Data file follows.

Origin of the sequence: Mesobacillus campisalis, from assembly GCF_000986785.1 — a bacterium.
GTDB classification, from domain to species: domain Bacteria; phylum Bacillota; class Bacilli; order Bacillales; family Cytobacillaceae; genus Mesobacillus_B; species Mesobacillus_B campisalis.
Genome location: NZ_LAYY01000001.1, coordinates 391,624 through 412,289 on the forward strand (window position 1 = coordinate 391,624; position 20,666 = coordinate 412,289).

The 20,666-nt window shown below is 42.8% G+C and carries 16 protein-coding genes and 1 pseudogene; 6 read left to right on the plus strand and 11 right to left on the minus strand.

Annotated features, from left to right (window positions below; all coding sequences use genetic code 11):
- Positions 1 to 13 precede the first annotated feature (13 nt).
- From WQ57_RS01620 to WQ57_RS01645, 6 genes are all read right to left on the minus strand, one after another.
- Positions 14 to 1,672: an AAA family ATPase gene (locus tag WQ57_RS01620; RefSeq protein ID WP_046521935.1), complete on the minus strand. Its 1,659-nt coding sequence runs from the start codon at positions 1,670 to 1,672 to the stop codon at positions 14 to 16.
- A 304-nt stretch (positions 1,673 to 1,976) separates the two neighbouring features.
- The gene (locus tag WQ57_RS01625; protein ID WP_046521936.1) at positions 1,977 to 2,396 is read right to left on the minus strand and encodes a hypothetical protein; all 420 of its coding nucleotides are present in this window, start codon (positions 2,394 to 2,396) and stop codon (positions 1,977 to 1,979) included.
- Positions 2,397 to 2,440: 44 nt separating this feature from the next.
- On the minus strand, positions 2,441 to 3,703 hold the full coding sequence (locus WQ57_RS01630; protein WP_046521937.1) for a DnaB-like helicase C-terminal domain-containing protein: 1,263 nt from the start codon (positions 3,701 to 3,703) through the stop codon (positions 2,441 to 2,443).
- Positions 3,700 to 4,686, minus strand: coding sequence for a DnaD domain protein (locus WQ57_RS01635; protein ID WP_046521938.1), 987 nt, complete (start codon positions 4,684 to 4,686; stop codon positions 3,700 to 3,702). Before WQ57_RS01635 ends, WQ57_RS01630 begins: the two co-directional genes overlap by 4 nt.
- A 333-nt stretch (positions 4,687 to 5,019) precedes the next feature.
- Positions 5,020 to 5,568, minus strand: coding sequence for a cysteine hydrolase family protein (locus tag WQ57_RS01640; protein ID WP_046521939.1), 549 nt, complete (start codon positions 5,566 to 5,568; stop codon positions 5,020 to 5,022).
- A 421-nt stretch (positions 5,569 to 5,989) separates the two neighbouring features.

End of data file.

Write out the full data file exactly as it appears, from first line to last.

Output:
Origin of the sequence: Mesobacillus campisalis, from assembly GCF_000986785.1 — a bacterium.
GTDB classification, from domain to species: domain Bacteria; phylum Bacillota; class Bacilli; order Bacillales; family Cytobacillaceae; genus Mesobacillus_B; species Mesobacillus_B campisalis.
Genome location: NZ_LAYY01000001.1, coordinates 391,624 through 412,289 on the forward strand (window position 1 = coordinate 391,624; position 20,666 = coordinate 412,289).

The 20,666-nt window shown below is 42.8% G+C and carries 16 protein-coding genes and 1 pseudogene; 6 read left to right on the plus strand and 11 right to left on the minus strand.

Annotated features, from left to right (window positions below; all coding sequences use genetic code 11):
- Positions 1 to 13 precede the first annotated feature (13 nt).
- From WQ57_RS01620 to WQ57_RS01645, 6 genes are all read right to left on the minus strand, one after another.
- Positions 14 to 1,672: an AAA family ATPase gene (locus tag WQ57_RS01620; RefSeq protein ID WP_046521935.1), complete on the minus strand. Its 1,659-nt coding sequence runs from the start codon at positions 1,670 to 1,672 to the stop codon at positions 14 to 16.
- A 304-nt stretch (positions 1,673 to 1,976) separates the two neighbouring features.
- The gene (locus tag WQ57_RS01625; protein ID WP_046521936.1) at positions 1,977 to 2,396 is read right to left on the minus strand and encodes a hypothetical protein; all 420 of its coding nucleotides are present in this window, start codon (positions 2,394 to 2,396) and stop codon (positions 1,977 to 1,979) included.
- Positions 2,397 to 2,440: 44 nt separating this feature from the next.
- On the minus strand, positions 2,441 to 3,703 hold the full coding sequence (locus WQ57_RS01630; protein WP_046521937.1) for a DnaB-like helicase C-terminal domain-containing protein: 1,263 nt from the start codon (positions 3,701 to 3,703) through the stop codon (positions 2,441 to 2,443).
- Positions 3,700 to 4,686, minus strand: coding sequence for a DnaD domain protein (locus WQ57_RS01635; protein ID WP_046521938.1), 987 nt, complete (start codon positions 4,684 to 4,686; stop codon positions 3,700 to 3,702). Before WQ57_RS01635 ends, WQ57_RS01630 begins: the two co-directional genes overlap by 4 nt.
- A 333-nt stretch (positions 4,687 to 5,019) precedes the next feature.
- Positions 5,020 to 5,568, minus strand: coding sequence for a cysteine hydrolase family protein (locus tag WQ57_RS01640; protein ID WP_046521939.1), 549 nt, complete (start codon positions 5,566 to 5,568; stop codon positions 5,020 to 5,022).
- A 421-nt stretch (positions 5,569 to 5,989) separates the two neighbouring features.